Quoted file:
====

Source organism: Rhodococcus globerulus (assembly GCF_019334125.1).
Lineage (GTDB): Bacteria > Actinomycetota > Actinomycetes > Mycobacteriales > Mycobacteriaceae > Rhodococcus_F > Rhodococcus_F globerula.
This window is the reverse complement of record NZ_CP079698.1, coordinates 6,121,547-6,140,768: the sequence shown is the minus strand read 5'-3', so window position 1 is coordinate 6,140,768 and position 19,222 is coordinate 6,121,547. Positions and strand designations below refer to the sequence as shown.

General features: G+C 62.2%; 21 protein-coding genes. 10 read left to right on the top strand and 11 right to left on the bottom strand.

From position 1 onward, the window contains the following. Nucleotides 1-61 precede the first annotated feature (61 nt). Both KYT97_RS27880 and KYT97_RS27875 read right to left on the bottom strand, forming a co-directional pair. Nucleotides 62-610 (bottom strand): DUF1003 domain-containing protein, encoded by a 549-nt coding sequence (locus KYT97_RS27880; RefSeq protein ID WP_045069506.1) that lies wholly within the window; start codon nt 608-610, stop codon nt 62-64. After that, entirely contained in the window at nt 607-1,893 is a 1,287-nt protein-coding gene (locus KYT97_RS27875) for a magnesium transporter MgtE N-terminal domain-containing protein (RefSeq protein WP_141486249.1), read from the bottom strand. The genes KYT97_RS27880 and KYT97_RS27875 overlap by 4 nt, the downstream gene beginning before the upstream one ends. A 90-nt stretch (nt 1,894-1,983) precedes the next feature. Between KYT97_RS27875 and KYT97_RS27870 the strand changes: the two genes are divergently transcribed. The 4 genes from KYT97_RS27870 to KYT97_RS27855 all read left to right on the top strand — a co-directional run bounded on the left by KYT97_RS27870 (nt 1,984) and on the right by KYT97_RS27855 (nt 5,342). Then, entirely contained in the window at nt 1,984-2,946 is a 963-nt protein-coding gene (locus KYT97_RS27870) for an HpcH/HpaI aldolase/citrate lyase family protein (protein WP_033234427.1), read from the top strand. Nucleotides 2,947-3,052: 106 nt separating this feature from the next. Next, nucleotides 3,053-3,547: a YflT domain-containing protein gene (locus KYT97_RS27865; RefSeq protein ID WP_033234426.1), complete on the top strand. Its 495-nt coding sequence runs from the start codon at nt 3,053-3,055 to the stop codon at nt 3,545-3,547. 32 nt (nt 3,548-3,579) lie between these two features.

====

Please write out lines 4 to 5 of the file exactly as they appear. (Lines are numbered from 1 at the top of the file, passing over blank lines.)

General features: G+C 62.2%; 21 protein-coding genes. 10 read left to right on the top strand and 11 right to left on the bottom strand.

From position 1 onward, the window contains the following. Nucleotides 1-61 precede the first annotated feature (61 nt). Both KYT97_RS27880 and KYT97_RS27875 read right to left on the bottom strand, forming a co-directional pair. Nucleotides 62-610 (bottom strand): DUF1003 domain-containing protein, encoded by a 549-nt coding sequence (locus KYT97_RS27880; RefSeq protein ID WP_045069506.1) that lies wholly within the window; start codon nt 608-610, stop codon nt 62-64. After that, entirely contained in the window at nt 607-1,893 is a 1,287-nt protein-coding gene (locus KYT97_RS27875) for a magnesium transporter MgtE N-terminal domain-containing protein (RefSeq protein WP_141486249.1), read from the bottom strand. The genes KYT97_RS27880 and KYT97_RS27875 overlap by 4 nt, the downstream gene beginning before the upstream one ends. A 90-nt stretch (nt 1,894-1,983) precedes the next feature. Between KYT97_RS27875 and KYT97_RS27870 the strand changes: the two genes are divergently transcribed. The 4 genes from KYT97_RS27870 to KYT97_RS27855 all read left to right on the top strand — a co-directional run bounded on the left by KYT97_RS27870 (nt 1,984) and on the right by KYT97_RS27855 (nt 5,342). Then, entirely contained in the window at nt 1,984-2,946 is a 963-nt protein-coding gene (locus KYT97_RS27870) for an HpcH/HpaI aldolase/citrate lyase family protein (protein WP_033234427.1), read from the top strand. Nucleotides 2,947-3,052: 106 nt separating this feature from the next. Next, nucleotides 3,053-3,547: a YflT domain-containing protein gene (locus KYT97_RS27865; RefSeq protein ID WP_033234426.1), complete on the top strand. Its 495-nt coding sequence runs from the start codon at nt 3,053-3,055 to the stop codon at nt 3,545-3,547. 32 nt (nt 3,548-3,579) lie between these two features.